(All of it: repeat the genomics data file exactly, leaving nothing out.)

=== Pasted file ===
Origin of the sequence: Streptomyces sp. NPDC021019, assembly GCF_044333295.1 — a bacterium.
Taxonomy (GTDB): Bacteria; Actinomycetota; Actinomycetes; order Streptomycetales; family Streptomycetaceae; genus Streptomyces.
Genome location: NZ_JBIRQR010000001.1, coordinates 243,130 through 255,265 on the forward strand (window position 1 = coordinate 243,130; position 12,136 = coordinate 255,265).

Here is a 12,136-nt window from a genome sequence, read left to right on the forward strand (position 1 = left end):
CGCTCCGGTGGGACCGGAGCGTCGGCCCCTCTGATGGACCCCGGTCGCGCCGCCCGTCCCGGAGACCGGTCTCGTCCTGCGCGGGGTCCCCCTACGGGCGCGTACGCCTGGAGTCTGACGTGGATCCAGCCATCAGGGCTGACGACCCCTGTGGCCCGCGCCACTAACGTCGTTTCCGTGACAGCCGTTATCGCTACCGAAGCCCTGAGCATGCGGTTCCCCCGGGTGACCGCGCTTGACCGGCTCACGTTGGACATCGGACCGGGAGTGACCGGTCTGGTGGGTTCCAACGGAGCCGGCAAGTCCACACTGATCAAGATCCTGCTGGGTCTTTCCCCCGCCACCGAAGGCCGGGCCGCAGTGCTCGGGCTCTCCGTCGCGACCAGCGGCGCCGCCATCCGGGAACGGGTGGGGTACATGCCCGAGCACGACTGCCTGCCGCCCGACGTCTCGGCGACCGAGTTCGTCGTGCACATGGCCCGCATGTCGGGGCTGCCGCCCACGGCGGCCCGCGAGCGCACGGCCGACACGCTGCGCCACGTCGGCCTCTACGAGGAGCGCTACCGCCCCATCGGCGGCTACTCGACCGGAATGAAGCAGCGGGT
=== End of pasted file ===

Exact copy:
Origin of the sequence: Streptomyces sp. NPDC021019, assembly GCF_044333295.1 — a bacterium.
Taxonomy (GTDB): Bacteria; Actinomycetota; Actinomycetes; order Streptomycetales; family Streptomycetaceae; genus Streptomyces.
Genome location: NZ_JBIRQR010000001.1, coordinates 243,130 through 255,265 on the forward strand (window position 1 = coordinate 243,130; position 12,136 = coordinate 255,265).

Here is a 12,136-nt window from a genome sequence, read left to right on the forward strand (position 1 = left end):
CGCTCCGGTGGGACCGGAGCGTCGGCCCCTCTGATGGACCCCGGTCGCGCCGCCCGTCCCGGAGACCGGTCTCGTCCTGCGCGGGGTCCCCCTACGGGCGCGTACGCCTGGAGTCTGACGTGGATCCAGCCATCAGGGCTGACGACCCCTGTGGCCCGCGCCACTAACGTCGTTTCCGTGACAGCCGTTATCGCTACCGAAGCCCTGAGCATGCGGTTCCCCCGGGTGACCGCGCTTGACCGGCTCACGTTGGACATCGGACCGGGAGTGACCGGTCTGGTGGGTTCCAACGGAGCCGGCAAGTCCACACTGATCAAGATCCTGCTGGGTCTTTCCCCCGCCACCGAAGGCCGGGCCGCAGTGCTCGGGCTCTCCGTCGCGACCAGCGGCGCCGCCATCCGGGAACGGGTGGGGTACATGCCCGAGCACGACTGCCTGCCGCCCGACGTCTCGGCGACCGAGTTCGTCGTGCACATGGCCCGCATGTCGGGGCTGCCGCCCACGGCGGCCCGCGAGCGCACGGCCGACACGCTGCGCCACGTCGGCCTCTACGAGGAGCGCTACCGCCCCATCGGCGGCTACTCGACCGGAATGAAGCAGCGGGT